SamPortraitDoubleSometimes it s a hard decision between Black & White or Colour. This shot was an opportunistic shot of a work colleague at a local outing so the framing is a little out. The colour shot is basically unprocessed except for a little vibrancy and grain added using Camera RAW. The Black & White is the Colour converted and a white vignette added using Photoshop. All comments, criticism and tips for improvements are welcome.

Lake2This last weekend I gave away my eldest daughter. In these modern times it more symbolic, but in ancient times, it was very common for female children to have either arranged marriages or be purchased by their future groom so-to-speak. The root word “wedd” of Anglo-Saxon derivation actually means a “pledge” or “vow”. This either referred to the groom vowing to marry the woman or it meant the barter money or trade agreement with the bride’s father for his daughter. The actual word wedding refers to a “wager”. Therefore, the bride’s father would setup a type of contract with the groom that he would barter for land, social status, or even political reputation, which back then was as significant as it is today.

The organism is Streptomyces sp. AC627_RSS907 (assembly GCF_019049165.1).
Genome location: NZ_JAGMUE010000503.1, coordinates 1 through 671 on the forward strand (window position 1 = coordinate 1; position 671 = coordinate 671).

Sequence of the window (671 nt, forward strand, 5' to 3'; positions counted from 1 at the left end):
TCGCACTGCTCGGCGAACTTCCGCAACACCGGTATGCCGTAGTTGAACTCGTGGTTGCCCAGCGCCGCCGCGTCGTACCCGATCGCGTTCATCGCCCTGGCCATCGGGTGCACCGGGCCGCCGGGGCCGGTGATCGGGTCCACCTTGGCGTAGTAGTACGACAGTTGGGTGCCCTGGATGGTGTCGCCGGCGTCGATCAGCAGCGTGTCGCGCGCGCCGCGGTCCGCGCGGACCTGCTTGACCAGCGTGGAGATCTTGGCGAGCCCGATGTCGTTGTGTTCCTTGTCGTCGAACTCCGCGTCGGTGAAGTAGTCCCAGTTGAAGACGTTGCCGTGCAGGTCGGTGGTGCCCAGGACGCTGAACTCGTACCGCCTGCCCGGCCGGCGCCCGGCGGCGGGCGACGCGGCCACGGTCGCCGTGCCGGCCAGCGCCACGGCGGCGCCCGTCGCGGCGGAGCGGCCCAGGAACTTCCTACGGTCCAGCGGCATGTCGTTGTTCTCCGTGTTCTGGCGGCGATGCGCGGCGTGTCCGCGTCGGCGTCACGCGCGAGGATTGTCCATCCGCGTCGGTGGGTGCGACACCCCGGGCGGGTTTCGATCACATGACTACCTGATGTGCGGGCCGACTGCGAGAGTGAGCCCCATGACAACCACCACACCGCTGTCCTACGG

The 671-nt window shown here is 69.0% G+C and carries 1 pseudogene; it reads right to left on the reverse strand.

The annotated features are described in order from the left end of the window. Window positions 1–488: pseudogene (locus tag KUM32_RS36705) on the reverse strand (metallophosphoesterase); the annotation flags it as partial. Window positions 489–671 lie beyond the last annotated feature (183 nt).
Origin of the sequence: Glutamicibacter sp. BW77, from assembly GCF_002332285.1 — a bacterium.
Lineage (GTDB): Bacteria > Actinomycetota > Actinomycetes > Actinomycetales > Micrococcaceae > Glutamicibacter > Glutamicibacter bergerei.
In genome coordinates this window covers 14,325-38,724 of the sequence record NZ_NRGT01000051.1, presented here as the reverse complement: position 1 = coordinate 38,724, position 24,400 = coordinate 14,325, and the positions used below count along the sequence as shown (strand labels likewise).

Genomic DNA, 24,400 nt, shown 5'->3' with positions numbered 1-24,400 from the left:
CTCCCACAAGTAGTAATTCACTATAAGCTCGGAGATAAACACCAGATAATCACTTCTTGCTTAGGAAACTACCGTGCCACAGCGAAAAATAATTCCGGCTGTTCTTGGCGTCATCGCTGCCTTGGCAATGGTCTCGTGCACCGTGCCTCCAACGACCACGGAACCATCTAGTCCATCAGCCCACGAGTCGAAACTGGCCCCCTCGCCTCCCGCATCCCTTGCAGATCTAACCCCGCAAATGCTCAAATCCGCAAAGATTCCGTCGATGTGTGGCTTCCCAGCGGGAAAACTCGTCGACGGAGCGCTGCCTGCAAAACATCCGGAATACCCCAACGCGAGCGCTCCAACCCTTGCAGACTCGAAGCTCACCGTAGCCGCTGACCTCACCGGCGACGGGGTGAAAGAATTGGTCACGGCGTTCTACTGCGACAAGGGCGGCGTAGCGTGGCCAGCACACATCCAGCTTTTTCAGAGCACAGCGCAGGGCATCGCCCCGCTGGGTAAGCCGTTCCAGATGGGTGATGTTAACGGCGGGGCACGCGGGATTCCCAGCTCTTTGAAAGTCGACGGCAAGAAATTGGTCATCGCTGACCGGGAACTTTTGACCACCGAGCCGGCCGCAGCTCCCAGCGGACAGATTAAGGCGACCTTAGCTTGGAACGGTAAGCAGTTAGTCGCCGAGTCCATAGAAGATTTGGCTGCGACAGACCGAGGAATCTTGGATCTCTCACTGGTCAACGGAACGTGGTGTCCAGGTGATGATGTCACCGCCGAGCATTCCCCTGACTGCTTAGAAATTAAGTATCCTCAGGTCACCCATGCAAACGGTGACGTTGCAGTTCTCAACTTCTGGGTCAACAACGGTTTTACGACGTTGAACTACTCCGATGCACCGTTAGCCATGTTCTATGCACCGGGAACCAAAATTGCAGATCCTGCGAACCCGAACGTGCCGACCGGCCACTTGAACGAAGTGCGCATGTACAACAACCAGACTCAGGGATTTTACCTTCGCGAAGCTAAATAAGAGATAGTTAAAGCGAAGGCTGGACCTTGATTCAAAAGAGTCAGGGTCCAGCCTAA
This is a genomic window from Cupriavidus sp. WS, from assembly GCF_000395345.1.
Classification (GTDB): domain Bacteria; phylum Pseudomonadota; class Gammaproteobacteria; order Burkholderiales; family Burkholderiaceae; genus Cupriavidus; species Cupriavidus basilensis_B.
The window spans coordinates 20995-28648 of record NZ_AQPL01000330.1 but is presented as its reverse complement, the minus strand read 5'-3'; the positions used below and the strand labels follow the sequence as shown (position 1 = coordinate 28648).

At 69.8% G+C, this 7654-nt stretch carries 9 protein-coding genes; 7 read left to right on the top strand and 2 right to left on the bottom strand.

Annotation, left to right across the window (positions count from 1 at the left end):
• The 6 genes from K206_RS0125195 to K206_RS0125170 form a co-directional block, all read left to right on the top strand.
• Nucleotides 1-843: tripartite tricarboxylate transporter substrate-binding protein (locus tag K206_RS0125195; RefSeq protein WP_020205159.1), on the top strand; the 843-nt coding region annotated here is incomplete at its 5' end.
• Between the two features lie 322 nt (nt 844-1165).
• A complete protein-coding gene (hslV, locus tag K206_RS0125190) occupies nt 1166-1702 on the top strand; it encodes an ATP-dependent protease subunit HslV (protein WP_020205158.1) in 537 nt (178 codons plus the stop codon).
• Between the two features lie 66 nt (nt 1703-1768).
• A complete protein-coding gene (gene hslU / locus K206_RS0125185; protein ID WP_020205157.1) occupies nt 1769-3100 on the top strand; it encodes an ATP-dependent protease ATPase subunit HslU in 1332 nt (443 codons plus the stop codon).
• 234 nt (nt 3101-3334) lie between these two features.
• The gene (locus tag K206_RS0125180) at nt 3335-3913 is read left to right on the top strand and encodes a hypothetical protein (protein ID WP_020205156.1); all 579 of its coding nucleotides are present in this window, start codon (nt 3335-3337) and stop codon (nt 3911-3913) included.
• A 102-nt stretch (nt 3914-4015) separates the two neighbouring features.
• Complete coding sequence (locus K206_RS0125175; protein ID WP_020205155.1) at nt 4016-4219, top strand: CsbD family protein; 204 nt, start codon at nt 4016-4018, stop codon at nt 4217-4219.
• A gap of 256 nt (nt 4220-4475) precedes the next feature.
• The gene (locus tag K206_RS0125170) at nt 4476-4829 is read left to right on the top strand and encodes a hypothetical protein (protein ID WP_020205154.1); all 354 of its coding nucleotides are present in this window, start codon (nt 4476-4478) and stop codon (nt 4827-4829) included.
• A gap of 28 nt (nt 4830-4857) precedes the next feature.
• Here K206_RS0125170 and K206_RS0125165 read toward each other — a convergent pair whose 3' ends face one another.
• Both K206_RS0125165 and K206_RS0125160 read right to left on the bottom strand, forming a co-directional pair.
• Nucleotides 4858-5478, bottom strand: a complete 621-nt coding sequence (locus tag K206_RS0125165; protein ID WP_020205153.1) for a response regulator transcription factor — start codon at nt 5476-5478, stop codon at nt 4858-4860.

A female child in those days was known to be property of her father and so the transferring of “ownership” to her groom on her wedding day was indeed a legality. The tradition of “giving away” would signify that the bride’s family would no longer have control over her or her possessions (dowry) and that her husband would respectfully take on the responsibilities and obligations that her father once boasted.

The tradition of taking his hand and placing the groom’s on the bride’s is symbolic of the “passing” of his property or duty.

Thanks go to Kathy Steinhardt of Treasure Pics http://www.treasurepics.com.au

CapturingLightA spider web, spiderweb, spider’s web, or cobweb (from the archaic word coppe, meaning “spider”) is a device created by a spider out of proteinaceous spider silk extruded from its spinnerets. Spider webs have existed for at least 100 million years, as witnessed in a rare find of Early Cretaceous amber from Sussex, southern England. Insects can get trapped in spider webs, providing nutrition to the spider; however, not all spiders build webs to catch prey, and some do not build webs at all. “Spider web” is typically used to refer to a web that is apparently still in use (i.e. clean), whereas “cobweb” refers to abandoned (i.e. dusty) webs. Ref:Wikipedia